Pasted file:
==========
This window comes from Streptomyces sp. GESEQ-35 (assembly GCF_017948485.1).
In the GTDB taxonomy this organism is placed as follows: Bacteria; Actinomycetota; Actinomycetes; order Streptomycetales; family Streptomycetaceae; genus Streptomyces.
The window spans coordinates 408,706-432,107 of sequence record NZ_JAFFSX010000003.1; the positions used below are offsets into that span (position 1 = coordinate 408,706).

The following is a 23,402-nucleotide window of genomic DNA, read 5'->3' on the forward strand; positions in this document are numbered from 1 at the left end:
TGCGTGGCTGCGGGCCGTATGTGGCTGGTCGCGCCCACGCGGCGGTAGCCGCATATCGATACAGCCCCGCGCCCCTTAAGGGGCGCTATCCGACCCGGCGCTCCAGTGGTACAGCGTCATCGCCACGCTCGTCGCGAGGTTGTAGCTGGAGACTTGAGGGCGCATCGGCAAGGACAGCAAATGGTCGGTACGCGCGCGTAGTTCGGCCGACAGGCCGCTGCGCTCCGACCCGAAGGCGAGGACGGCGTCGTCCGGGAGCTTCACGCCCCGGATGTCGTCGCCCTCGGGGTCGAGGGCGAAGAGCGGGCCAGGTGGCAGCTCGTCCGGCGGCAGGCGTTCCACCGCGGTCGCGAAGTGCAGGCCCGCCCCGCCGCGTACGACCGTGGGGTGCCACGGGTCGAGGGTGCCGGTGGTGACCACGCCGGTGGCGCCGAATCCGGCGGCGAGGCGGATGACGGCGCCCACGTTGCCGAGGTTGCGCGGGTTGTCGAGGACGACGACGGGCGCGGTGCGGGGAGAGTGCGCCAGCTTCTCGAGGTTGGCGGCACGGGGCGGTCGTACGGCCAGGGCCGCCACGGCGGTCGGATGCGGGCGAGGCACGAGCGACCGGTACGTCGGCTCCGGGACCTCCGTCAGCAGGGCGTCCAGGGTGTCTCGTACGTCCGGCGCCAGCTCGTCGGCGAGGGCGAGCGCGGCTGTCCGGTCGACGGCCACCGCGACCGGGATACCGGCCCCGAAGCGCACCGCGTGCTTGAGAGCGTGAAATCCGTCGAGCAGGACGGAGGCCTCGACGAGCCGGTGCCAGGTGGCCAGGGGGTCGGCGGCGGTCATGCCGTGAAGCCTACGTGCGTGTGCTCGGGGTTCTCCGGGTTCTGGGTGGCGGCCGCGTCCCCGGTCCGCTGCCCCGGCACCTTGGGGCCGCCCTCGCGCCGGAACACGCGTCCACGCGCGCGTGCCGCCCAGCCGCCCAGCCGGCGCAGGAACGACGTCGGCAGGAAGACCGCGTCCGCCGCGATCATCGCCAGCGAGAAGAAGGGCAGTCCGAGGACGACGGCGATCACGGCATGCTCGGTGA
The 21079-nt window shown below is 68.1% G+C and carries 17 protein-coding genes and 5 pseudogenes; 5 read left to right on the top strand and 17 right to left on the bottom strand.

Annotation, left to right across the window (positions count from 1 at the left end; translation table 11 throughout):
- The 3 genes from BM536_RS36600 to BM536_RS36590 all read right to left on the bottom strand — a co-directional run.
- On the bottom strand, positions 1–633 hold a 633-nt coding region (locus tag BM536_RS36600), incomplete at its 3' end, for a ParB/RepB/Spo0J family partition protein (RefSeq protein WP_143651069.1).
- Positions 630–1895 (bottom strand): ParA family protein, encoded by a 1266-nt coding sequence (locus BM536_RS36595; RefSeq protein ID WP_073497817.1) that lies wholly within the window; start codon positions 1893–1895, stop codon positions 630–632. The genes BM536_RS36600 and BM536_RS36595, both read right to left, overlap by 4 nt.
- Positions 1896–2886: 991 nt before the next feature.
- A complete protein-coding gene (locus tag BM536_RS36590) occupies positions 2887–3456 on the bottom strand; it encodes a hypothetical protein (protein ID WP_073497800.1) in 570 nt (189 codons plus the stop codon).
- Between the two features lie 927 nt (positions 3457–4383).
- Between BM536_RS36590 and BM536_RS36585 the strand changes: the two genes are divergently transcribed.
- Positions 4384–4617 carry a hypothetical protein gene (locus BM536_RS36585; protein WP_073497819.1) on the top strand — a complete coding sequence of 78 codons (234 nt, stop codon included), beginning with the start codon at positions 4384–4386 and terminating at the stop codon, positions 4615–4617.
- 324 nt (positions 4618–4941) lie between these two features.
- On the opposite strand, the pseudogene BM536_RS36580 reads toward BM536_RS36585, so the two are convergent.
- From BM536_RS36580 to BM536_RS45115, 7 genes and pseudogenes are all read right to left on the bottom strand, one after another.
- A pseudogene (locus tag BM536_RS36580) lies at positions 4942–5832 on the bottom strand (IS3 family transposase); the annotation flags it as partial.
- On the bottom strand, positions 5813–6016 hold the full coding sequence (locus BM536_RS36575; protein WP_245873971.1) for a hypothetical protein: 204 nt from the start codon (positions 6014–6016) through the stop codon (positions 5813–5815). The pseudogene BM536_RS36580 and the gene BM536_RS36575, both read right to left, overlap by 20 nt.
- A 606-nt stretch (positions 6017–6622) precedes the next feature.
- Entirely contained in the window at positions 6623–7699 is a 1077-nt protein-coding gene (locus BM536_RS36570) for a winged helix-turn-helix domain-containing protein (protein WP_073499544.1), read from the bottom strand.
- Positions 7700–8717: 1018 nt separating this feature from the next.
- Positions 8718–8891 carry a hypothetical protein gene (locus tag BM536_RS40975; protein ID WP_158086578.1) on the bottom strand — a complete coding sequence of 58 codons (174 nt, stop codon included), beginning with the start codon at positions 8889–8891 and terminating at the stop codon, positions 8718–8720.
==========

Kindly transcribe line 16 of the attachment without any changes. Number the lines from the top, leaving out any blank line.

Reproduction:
- 324 nt (positions 4618–4941) lie between these two features.